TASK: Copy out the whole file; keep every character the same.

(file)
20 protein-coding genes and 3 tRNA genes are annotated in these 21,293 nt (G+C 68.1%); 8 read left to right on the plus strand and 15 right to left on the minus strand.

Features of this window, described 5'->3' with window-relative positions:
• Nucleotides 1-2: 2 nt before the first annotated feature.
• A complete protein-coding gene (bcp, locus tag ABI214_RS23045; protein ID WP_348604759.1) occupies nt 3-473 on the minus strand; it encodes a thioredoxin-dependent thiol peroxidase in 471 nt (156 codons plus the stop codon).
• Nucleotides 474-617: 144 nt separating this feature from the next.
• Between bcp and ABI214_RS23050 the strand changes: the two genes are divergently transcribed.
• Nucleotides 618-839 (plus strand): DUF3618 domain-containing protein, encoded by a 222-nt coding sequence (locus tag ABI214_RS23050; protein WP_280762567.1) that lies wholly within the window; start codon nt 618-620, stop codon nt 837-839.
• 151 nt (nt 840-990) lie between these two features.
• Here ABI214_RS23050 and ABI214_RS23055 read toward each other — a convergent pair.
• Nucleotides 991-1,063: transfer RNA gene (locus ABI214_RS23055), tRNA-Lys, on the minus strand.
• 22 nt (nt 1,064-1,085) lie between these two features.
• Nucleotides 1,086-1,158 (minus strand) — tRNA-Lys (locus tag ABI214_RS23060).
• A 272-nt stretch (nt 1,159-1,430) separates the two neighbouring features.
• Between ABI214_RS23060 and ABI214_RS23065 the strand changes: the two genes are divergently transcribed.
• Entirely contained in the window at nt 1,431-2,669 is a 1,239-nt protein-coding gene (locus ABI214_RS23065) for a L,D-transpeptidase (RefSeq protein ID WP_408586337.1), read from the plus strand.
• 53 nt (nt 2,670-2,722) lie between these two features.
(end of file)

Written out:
20 protein-coding genes and 3 tRNA genes are annotated in these 21,293 nt (G+C 68.1%); 8 read left to right on the plus strand and 15 right to left on the minus strand.

Features of this window, described 5'->3' with window-relative positions:
• Nucleotides 1-2: 2 nt before the first annotated feature.
• A complete protein-coding gene (bcp, locus tag ABI214_RS23045; protein ID WP_348604759.1) occupies nt 3-473 on the minus strand; it encodes a thioredoxin-dependent thiol peroxidase in 471 nt (156 codons plus the stop codon).
• Nucleotides 474-617: 144 nt separating this feature from the next.
• Between bcp and ABI214_RS23050 the strand changes: the two genes are divergently transcribed.
• Nucleotides 618-839 (plus strand): DUF3618 domain-containing protein, encoded by a 222-nt coding sequence (locus tag ABI214_RS23050; protein WP_280762567.1) that lies wholly within the window; start codon nt 618-620, stop codon nt 837-839.
• 151 nt (nt 840-990) lie between these two features.
• Here ABI214_RS23050 and ABI214_RS23055 read toward each other — a convergent pair.
• Nucleotides 991-1,063: transfer RNA gene (locus ABI214_RS23055), tRNA-Lys, on the minus strand.
• 22 nt (nt 1,064-1,085) lie between these two features.
• Nucleotides 1,086-1,158 (minus strand) — tRNA-Lys (locus tag ABI214_RS23060).
• A 272-nt stretch (nt 1,159-1,430) separates the two neighbouring features.
• Between ABI214_RS23060 and ABI214_RS23065 the strand changes: the two genes are divergently transcribed.
• Entirely contained in the window at nt 1,431-2,669 is a 1,239-nt protein-coding gene (locus ABI214_RS23065) for a L,D-transpeptidase (RefSeq protein ID WP_408586337.1), read from the plus strand.
• 53 nt (nt 2,670-2,722) lie between these two features.